Important research has proven that a child’s exposure to language starts in utero between six and seven months when the fetus begins to hear. The fetus will respond to familiar voices and patterns in sound; especially your voice and classical music. Talking to your child and playing music while in utero will enhance his brain and language development. It will also help promote bonding between you and your infant after birth because he will be familiar with your voice.
Learning to talk is one of the most important and difficult steps in a young child’s life. Language helps him: make sense of the world, organize thoughts and express them, ask for what he needs, and be able to understand what others say. When a child acquires language, he has taken a giant step toward independence!!
Language and speech development takes place at different rates for different children. It is not taught to children but absorbed by them. A child will learn any language he is exposed to but will need help from adults in his environment.
The adult’s role in language acquisition is very important. You are the prime interest of your newborn; your face, touch, and voice will comfort him. It is important to understand what to expect from your child and how to respond to him in order to best promote language development. The following information may help:
• Crying is the first communication of the newborn. Expect him to cry between 30 minutes and 3 hours within a 24-hour period.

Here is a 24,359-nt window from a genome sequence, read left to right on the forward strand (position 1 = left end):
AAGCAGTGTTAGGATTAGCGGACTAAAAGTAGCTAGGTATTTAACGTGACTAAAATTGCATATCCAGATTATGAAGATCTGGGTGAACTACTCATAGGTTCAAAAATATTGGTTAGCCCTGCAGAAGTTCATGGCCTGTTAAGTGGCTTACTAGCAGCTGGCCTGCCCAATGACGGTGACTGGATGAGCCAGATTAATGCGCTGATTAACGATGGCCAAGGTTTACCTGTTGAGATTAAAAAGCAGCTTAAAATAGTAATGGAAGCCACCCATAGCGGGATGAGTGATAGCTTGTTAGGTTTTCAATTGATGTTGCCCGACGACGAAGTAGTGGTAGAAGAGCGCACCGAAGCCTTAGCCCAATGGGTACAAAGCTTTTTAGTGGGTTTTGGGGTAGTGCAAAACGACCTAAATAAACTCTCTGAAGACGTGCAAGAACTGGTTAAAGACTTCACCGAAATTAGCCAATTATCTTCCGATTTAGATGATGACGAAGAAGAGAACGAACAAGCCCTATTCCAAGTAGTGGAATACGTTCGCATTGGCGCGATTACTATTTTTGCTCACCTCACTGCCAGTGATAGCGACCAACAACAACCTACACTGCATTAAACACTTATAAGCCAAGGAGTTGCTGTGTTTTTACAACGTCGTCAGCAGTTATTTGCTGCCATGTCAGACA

• If your newborn cries, he will have a need that should be addressed immediately.
• An infant will begin to coo at 3 to 4 months old.
• Babbling begins between 6 and 7 months.
• Multiple babbling begins between 9 months and 1 year.
• First intentional word is at about 12 months.
• By 18 to 24 months, he may have as many as 50 productive words. May use a single word to express a thought.
• By 24 months, he may use 2 or 3 word phrases.
• By 3 years old, will ask questions and will use full sentences.
• Talk to your child from birth and imitate his sounds.
• Look into his eyes, smile, and talk.
• Allow your child time to get out the sounds or words he wants to say.
• Name things and talk about what you are doing.
• Model respectful language such as “please” and “thank you.”
• Be positive when speaking to your child. Enjoy him!
• Speak slowly, clearly, precisely, and calmly.
• Language development goes from concrete to more abstract.
• Read to your child at least by 8 months of age (the earlier, the better). Cardboard and cloth books with colorful pictures are best. He will chew on them!
• Name things in books.
• Use your child’s name when speaking to him.
• TV is bad for language development. Your child should be having conversations with real people to best promote language.
• Speak to your child, not at him!
• Sing songs and read rhymes.
• Some children raised bilingual do take a little longer to start talking than those raised in monolingual households. The delay is temporary, however, and according to experts, it's not a general rule.
• Be concerned if your child demonstrates any of these at risk signs:
1. No eye contact
2. No response to whispering
3. Cries often with no change in pitch
4. Shows little emotions when trying to produce words
5. Does not respond to your voice
“Only the child under three can construct the mechanism of language, he can speak any number of languages, if they are in the environment at birth.” - Maria Montessori